Prepared Remarks of Secretary Shaun Donovan at the Lafitte Ribbon-Cutting Event

Sojourner Truth Community Center, New Orleans
Friday, February 4, 2011

Thank you, Mayor Landrieu, for that introduction and your remarkable leadership of this city. In only one year, Mayor Landrieu has helped New Orleans make extraordinary progress as it continues on the road from recovery to revitalization.

I'd also like to thank Senator Vitter for being here today, and for his leadership. And Laverne Saulny is here representing Senator Landrieu, who I've had the pleasure of working with to help rebuild this great city.

And thanks to Alicia Glen with Goldman Sachs, who I'm thrilled to announce have committed to invest nearly $36 million to complete the second phase of the Lafitte redevelopment.

This is my seventh trip to the Gulf Coast since becoming HUD Secretary, and as we open Lafitte to residents across this city, it's certainly one of the most special.

Since President Obama took office, this Administration has made clear that we wouldn't let New Orleans fail -- that just as you have done your part to make this Great American City great once again, we would do ours.

A big part of that was making sure that every New Orleans family had a safe, decent, affordable home to live in. 

And in that time, with the bipartisan support of congressional leaders like Senators Vitter and Landrieu, I'm proud to say that we've made real, measurable progress.

Where far too many families were stuck in the middle of their recovery process when we took office, with renovations of their homes unfinished, today, by cutting through the red tape, we've helped 99 percent of families who qualified for federal assistance receive it.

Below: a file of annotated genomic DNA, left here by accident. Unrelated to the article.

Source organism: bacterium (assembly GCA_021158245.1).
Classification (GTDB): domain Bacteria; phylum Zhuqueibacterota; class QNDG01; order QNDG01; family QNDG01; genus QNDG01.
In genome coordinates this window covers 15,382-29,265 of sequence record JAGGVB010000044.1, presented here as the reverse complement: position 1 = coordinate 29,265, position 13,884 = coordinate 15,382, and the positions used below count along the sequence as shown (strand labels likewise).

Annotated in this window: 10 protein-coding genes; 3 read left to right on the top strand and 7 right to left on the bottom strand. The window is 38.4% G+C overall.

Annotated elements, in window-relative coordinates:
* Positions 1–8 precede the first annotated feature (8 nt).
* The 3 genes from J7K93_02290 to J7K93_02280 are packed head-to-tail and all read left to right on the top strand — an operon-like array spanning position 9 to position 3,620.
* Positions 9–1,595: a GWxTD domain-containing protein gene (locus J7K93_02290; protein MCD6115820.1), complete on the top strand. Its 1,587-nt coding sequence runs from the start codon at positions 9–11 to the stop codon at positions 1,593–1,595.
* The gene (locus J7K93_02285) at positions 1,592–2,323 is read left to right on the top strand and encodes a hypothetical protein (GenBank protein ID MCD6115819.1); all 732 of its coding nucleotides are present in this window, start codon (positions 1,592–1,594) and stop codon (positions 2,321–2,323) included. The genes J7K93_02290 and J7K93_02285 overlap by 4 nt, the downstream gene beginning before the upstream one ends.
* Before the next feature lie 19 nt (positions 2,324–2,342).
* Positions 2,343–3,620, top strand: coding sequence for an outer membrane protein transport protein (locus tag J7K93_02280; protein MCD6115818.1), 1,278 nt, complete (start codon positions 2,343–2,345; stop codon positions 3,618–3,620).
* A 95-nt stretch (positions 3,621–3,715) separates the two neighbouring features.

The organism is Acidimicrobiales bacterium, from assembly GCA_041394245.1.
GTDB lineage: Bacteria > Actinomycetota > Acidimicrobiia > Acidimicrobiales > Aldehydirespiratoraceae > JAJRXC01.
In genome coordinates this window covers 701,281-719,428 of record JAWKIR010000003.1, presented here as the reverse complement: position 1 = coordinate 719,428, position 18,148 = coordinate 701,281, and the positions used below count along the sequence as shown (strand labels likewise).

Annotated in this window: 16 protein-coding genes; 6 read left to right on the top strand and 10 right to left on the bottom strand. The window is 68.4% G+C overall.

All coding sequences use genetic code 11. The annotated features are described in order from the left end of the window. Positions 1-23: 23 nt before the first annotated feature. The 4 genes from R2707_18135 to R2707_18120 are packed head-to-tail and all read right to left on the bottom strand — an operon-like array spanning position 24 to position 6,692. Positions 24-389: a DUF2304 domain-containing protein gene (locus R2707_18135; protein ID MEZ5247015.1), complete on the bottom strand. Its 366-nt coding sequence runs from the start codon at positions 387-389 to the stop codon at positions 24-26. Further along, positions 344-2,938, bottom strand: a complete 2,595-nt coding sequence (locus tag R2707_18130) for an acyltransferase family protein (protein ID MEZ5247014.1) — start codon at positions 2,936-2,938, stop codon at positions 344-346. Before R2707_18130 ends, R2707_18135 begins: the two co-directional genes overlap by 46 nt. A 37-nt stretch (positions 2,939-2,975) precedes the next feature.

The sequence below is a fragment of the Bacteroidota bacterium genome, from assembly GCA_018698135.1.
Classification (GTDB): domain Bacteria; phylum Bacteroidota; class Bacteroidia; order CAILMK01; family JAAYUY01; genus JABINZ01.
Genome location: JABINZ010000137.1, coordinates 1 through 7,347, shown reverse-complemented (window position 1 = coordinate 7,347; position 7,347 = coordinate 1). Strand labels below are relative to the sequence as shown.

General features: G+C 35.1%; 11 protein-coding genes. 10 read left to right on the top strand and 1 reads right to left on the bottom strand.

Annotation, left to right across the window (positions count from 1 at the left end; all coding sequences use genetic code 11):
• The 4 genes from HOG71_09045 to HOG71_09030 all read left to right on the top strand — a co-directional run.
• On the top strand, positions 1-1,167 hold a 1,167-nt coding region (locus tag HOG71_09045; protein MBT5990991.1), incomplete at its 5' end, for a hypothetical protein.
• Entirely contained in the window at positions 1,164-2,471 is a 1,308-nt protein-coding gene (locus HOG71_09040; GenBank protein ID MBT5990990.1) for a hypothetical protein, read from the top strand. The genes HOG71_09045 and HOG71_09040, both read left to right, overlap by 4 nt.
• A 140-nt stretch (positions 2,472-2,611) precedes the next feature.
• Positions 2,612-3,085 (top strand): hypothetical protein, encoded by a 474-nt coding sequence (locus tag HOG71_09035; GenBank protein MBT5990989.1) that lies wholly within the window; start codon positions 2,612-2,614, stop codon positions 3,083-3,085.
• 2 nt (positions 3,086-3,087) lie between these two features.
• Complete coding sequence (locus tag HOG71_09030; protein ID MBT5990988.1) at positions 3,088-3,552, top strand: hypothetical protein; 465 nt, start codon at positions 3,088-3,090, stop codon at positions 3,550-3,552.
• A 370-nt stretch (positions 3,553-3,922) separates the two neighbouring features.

We've torn down barriers to put nearly $600 million in rebuilding dollars in the hands of low-income homeowners -- $178 million since last August alone.

We've reduced the number of blighted homes in the New Orleans metropolitan area by 20 percent since December 2008 -- and every month families move into another 500 homes that were abandoned after Katrina.

Of course, we're here today because finishing the job of recovery also means providing more affordable housing. 

Let's not forget that when we first came into office, not a single family had returned to the Big Four public housing developments severely damaged during the storm -- not one. 

Today, we're reforming the Housing Authority of New Orleans. All of the Big Four complexes are under construction, and nearly 700 families have moved in. 

That's progress.

Indeed, we have provided more federally-assisted housing in New Orleans than there was before the storm, providing more than 12,000 affordable homes in New Orleans since taking office -- nearly a third of which have come online in the last six months alone.

And as I just saw for myself on the tour of Ms. Leslie Johnson's new home, beginning today, hundreds of families can once again start to call Lafitte home, as hundreds have already done in Columbia Parc and Harmony Oaks.

Providing one-for-one replacement housing to the more than 800 families who lived here prior to Katrina, when completed by June of next year Lafitte will feature 1,500 affordable and market rate rental and homeownership units -- more than a third of the 4,000 mixed-income homes included among the "Big Four" sites currently being redeveloped.

And so, today we send a clear message: that HUD is committed to providing affordable housing for every family.

That this is a new era, not only for residents of public housing, but for public housing itself and for the way HUD partners with communities to provide it.